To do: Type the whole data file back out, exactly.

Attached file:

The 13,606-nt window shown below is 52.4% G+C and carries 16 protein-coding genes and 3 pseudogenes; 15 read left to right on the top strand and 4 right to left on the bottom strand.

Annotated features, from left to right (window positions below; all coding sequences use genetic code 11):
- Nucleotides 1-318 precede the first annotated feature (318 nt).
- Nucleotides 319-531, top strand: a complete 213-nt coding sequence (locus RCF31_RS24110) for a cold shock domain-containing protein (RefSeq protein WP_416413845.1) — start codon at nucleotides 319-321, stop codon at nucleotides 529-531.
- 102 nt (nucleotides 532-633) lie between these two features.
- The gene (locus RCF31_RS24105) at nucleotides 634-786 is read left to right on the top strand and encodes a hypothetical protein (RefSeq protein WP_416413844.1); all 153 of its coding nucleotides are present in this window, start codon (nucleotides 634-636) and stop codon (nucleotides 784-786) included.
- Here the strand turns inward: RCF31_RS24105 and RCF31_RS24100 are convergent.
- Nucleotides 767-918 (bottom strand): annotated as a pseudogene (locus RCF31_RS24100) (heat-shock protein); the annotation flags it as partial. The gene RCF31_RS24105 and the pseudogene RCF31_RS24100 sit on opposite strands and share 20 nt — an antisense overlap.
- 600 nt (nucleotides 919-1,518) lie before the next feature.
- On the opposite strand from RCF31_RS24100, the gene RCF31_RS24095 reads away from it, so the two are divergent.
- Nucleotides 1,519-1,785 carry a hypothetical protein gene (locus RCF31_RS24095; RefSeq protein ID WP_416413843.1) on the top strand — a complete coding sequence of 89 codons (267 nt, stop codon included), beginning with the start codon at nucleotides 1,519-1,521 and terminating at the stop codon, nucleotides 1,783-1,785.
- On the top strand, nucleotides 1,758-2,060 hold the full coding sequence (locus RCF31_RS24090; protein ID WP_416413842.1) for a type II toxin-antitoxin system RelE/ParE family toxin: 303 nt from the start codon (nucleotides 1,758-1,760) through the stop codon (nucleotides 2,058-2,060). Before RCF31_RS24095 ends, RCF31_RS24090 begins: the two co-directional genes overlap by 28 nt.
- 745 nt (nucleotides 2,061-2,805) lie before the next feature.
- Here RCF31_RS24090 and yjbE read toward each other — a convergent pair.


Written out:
The 13,606-nt window shown below is 52.4% G+C and carries 16 protein-coding genes and 3 pseudogenes; 15 read left to right on the top strand and 4 right to left on the bottom strand.

Annotated features, from left to right (window positions below; all coding sequences use genetic code 11):
- Nucleotides 1-318 precede the first annotated feature (318 nt).
- Nucleotides 319-531, top strand: a complete 213-nt coding sequence (locus RCF31_RS24110) for a cold shock domain-containing protein (RefSeq protein WP_416413845.1) — start codon at nucleotides 319-321, stop codon at nucleotides 529-531.
- 102 nt (nucleotides 532-633) lie between these two features.
- The gene (locus RCF31_RS24105) at nucleotides 634-786 is read left to right on the top strand and encodes a hypothetical protein (RefSeq protein WP_416413844.1); all 153 of its coding nucleotides are present in this window, start codon (nucleotides 634-636) and stop codon (nucleotides 784-786) included.
- Here the strand turns inward: RCF31_RS24105 and RCF31_RS24100 are convergent.
- Nucleotides 767-918 (bottom strand): annotated as a pseudogene (locus RCF31_RS24100) (heat-shock protein); the annotation flags it as partial. The gene RCF31_RS24105 and the pseudogene RCF31_RS24100 sit on opposite strands and share 20 nt — an antisense overlap.
- 600 nt (nucleotides 919-1,518) lie before the next feature.
- On the opposite strand from RCF31_RS24100, the gene RCF31_RS24095 reads away from it, so the two are divergent.
- Nucleotides 1,519-1,785 carry a hypothetical protein gene (locus RCF31_RS24095; RefSeq protein ID WP_416413843.1) on the top strand — a complete coding sequence of 89 codons (267 nt, stop codon included), beginning with the start codon at nucleotides 1,519-1,521 and terminating at the stop codon, nucleotides 1,783-1,785.
- On the top strand, nucleotides 1,758-2,060 hold the full coding sequence (locus RCF31_RS24090; protein ID WP_416413842.1) for a type II toxin-antitoxin system RelE/ParE family toxin: 303 nt from the start codon (nucleotides 1,758-1,760) through the stop codon (nucleotides 2,058-2,060). Before RCF31_RS24095 ends, RCF31_RS24090 begins: the two co-directional genes overlap by 28 nt.
- 745 nt (nucleotides 2,061-2,805) lie before the next feature.
- Here RCF31_RS24090 and yjbE read toward each other — a convergent pair.